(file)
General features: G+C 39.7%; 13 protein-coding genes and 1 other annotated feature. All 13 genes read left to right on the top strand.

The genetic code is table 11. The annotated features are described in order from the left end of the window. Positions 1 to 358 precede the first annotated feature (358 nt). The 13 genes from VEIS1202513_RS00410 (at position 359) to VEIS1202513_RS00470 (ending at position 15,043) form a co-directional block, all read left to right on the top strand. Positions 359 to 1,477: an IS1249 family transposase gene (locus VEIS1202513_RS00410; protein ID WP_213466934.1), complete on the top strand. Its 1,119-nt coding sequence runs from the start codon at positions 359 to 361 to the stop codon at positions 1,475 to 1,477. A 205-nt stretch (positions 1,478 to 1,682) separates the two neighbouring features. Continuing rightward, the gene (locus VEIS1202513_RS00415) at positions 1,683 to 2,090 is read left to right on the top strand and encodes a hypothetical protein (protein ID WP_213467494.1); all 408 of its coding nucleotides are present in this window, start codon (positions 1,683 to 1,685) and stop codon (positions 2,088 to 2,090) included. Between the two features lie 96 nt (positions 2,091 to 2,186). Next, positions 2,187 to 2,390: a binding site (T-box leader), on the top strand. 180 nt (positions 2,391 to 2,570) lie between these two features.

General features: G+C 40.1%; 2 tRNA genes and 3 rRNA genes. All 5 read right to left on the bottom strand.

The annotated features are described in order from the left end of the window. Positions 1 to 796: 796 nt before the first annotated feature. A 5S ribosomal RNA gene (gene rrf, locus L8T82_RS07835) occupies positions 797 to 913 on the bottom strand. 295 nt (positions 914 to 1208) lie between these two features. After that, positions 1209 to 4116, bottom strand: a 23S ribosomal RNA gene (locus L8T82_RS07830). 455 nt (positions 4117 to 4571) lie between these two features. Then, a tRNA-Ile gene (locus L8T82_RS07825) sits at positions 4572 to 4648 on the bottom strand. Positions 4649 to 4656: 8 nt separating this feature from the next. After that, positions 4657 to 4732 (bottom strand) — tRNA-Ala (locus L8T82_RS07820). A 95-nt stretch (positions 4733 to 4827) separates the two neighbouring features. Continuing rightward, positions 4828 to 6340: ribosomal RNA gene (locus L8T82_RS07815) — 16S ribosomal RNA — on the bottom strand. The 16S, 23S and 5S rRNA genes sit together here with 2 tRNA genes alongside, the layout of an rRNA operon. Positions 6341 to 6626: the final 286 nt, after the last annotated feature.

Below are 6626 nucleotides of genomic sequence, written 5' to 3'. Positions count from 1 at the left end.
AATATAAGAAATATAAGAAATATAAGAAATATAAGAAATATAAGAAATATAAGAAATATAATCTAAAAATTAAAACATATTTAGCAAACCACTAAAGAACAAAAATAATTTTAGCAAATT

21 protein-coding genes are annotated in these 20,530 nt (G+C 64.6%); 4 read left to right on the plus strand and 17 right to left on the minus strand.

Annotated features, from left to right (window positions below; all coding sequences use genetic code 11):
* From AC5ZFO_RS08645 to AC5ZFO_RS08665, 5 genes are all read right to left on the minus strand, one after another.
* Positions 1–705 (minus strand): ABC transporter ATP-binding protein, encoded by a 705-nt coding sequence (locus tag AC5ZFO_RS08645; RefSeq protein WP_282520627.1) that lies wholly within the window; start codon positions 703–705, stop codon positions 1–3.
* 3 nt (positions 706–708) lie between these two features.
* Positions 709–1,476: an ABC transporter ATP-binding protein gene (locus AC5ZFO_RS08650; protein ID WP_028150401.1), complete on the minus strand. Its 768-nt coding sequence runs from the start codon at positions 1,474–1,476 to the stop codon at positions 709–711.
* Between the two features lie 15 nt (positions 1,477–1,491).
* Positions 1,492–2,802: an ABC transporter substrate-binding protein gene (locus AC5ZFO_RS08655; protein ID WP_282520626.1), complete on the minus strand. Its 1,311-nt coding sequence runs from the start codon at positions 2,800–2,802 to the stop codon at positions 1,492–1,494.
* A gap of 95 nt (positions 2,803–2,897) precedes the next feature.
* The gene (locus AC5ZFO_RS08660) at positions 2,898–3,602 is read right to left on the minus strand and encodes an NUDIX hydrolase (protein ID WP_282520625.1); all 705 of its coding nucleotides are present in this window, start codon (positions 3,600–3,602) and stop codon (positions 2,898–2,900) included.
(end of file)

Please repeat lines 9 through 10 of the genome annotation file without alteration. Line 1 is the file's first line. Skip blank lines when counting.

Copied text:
* From AC5ZFO_RS08645 to AC5ZFO_RS08665, 5 genes are all read right to left on the minus strand, one after another.
* Positions 1–705 (minus strand): ABC transporter ATP-binding protein, encoded by a 705-nt coding sequence (locus tag AC5ZFO_RS08645; RefSeq protein WP_282520627.1) that lies wholly within the window; start codon positions 703–705, stop codon positions 1–3.